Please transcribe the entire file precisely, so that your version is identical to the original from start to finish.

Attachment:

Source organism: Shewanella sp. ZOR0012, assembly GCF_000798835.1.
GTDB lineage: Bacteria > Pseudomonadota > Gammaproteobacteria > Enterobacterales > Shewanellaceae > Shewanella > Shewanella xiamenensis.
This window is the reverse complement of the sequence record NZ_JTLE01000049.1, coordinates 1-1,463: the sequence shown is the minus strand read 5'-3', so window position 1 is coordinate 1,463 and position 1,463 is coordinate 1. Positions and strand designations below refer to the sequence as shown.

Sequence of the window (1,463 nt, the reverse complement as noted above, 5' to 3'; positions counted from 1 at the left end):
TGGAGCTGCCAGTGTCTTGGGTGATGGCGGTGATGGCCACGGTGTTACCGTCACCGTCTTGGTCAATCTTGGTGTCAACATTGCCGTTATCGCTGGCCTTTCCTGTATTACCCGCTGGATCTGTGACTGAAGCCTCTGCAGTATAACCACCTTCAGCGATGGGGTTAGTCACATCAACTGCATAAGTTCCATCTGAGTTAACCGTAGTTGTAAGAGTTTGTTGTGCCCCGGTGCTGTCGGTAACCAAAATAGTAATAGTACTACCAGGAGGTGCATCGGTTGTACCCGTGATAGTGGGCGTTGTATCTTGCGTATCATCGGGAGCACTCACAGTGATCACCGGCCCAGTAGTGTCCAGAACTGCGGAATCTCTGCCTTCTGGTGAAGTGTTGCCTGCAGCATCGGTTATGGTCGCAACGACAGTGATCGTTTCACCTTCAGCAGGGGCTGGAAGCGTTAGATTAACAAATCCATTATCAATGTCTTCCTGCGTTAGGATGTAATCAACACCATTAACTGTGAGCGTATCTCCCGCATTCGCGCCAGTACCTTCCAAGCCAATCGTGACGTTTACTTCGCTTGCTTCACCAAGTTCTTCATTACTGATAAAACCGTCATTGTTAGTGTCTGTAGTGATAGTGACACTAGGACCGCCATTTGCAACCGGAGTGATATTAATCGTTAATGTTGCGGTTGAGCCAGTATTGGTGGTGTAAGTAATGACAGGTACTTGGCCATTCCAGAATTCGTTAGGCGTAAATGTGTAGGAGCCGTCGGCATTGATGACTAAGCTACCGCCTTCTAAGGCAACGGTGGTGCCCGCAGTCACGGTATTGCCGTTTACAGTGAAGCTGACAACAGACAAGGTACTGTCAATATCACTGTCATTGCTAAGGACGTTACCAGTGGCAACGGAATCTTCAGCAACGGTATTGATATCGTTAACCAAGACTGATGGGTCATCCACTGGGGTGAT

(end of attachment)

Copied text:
Source organism: Shewanella sp. ZOR0012, assembly GCF_000798835.1.
GTDB lineage: Bacteria > Pseudomonadota > Gammaproteobacteria > Enterobacterales > Shewanellaceae > Shewanella > Shewanella xiamenensis.
This window is the reverse complement of the sequence record NZ_JTLE01000049.1, coordinates 1-1,463: the sequence shown is the minus strand read 5'-3', so window position 1 is coordinate 1,463 and position 1,463 is coordinate 1. Positions and strand designations below refer to the sequence as shown.

Sequence of the window (1,463 nt, the reverse complement as noted above, 5' to 3'; positions counted from 1 at the left end):
TGGAGCTGCCAGTGTCTTGGGTGATGGCGGTGATGGCCACGGTGTTACCGTCACCGTCTTGGTCAATCTTGGTGTCAACATTGCCGTTATCGCTGGCCTTTCCTGTATTACCCGCTGGATCTGTGACTGAAGCCTCTGCAGTATAACCACCTTCAGCGATGGGGTTAGTCACATCAACTGCATAAGTTCCATCTGAGTTAACCGTAGTTGTAAGAGTTTGTTGTGCCCCGGTGCTGTCGGTAACCAAAATAGTAATAGTACTACCAGGAGGTGCATCGGTTGTACCCGTGATAGTGGGCGTTGTATCTTGCGTATCATCGGGAGCACTCACAGTGATCACCGGCCCAGTAGTGTCCAGAACTGCGGAATCTCTGCCTTCTGGTGAAGTGTTGCCTGCAGCATCGGTTATGGTCGCAACGACAGTGATCGTTTCACCTTCAGCAGGGGCTGGAAGCGTTAGATTAACAAATCCATTATCAATGTCTTCCTGCGTTAGGATGTAATCAACACCATTAACTGTGAGCGTATCTCCCGCATTCGCGCCAGTACCTTCCAAGCCAATCGTGACGTTTACTTCGCTTGCTTCACCAAGTTCTTCATTACTGATAAAACCGTCATTGTTAGTGTCTGTAGTGATAGTGACACTAGGACCGCCATTTGCAACCGGAGTGATATTAATCGTTAATGTTGCGGTTGAGCCAGTATTGGTGGTGTAAGTAATGACAGGTACTTGGCCATTCCAGAATTCGTTAGGCGTAAATGTGTAGGAGCCGTCGGCATTGATGACTAAGCTACCGCCTTCTAAGGCAACGGTGGTGCCCGCAGTCACGGTATTGCCGTTTACAGTGAAGCTGACAACAGACAAGGTACTGTCAATATCACTGTCATTGCTAAGGACGTTACCAGTGGCAACGGAATCTTCAGCAACGGTATTGATATCGTTAACCAAGACTGATGGGTCATCCACTGGGGTGAT